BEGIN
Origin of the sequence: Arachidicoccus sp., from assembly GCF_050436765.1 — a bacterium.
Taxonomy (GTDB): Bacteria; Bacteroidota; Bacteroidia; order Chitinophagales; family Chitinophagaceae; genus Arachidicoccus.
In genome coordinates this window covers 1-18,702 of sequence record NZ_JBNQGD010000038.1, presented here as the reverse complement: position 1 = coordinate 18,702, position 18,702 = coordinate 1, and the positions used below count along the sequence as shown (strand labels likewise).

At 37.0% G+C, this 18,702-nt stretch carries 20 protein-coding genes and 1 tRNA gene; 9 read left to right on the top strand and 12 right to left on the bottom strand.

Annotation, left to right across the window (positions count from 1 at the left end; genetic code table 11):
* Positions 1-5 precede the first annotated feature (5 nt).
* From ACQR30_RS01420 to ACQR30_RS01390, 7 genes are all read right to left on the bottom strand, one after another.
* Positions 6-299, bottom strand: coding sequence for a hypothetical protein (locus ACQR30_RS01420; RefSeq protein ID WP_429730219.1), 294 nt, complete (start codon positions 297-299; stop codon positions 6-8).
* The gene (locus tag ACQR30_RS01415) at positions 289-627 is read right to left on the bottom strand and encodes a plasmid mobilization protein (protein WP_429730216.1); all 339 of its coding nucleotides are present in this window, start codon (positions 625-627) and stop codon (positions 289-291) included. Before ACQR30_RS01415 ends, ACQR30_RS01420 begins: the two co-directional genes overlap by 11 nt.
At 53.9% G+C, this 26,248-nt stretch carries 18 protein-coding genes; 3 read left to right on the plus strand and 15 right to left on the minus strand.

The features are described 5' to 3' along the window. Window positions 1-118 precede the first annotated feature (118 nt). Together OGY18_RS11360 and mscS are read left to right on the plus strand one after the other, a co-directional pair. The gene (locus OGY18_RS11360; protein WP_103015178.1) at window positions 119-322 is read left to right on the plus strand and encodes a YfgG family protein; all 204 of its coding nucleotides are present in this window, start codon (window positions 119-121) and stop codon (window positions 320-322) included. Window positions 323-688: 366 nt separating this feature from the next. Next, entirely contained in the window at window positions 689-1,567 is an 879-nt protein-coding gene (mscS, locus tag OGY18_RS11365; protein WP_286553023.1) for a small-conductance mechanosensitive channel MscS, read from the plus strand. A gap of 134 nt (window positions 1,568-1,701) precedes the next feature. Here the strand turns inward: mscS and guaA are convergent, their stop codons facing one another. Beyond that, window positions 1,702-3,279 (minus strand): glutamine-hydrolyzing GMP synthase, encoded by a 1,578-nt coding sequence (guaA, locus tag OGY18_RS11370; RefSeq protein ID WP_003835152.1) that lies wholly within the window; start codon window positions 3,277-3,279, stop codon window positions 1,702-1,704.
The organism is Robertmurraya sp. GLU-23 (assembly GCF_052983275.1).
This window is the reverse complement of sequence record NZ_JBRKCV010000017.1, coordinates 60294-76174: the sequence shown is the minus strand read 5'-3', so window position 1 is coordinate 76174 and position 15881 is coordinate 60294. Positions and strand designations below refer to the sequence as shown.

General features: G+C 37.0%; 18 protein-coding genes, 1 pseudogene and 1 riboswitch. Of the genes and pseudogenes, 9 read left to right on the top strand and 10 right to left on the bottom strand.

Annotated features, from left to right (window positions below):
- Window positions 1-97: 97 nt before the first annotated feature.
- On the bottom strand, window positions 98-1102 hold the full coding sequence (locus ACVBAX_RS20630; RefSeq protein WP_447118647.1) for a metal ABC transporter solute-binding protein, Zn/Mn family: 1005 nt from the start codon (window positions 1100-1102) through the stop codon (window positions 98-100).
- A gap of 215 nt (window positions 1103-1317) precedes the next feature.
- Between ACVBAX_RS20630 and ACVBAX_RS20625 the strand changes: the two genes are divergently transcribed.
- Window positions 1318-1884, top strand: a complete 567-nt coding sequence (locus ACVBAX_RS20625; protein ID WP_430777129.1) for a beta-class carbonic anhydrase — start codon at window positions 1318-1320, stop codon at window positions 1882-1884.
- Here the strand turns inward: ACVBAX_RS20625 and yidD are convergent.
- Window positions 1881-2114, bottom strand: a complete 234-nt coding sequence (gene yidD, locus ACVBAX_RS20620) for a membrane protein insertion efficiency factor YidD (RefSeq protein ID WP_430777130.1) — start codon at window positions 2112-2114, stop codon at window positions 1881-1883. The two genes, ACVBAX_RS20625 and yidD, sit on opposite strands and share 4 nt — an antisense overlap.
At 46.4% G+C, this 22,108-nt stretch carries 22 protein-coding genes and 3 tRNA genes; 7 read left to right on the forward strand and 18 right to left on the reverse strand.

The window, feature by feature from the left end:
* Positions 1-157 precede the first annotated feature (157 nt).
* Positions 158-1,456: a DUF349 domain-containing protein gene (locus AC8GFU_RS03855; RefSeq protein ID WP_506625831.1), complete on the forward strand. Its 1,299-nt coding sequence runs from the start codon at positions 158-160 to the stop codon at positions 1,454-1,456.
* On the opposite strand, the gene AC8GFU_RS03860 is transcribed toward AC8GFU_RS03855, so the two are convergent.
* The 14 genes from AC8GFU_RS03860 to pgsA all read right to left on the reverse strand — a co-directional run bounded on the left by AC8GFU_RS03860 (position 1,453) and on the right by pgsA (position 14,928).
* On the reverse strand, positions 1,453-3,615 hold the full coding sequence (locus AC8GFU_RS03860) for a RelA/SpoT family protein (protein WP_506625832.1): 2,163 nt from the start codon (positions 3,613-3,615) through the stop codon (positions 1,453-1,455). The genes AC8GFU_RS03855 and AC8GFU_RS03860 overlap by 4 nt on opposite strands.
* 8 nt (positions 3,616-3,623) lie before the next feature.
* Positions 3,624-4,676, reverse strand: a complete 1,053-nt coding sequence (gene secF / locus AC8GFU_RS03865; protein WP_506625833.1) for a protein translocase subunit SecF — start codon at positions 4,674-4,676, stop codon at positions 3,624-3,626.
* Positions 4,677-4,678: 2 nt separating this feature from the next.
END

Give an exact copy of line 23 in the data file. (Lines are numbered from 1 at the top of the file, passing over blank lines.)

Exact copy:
At 46.4% G+C, this 22,108-nt stretch carries 22 protein-coding genes and 3 tRNA genes; 7 read left to right on the forward strand and 18 right to left on the reverse strand.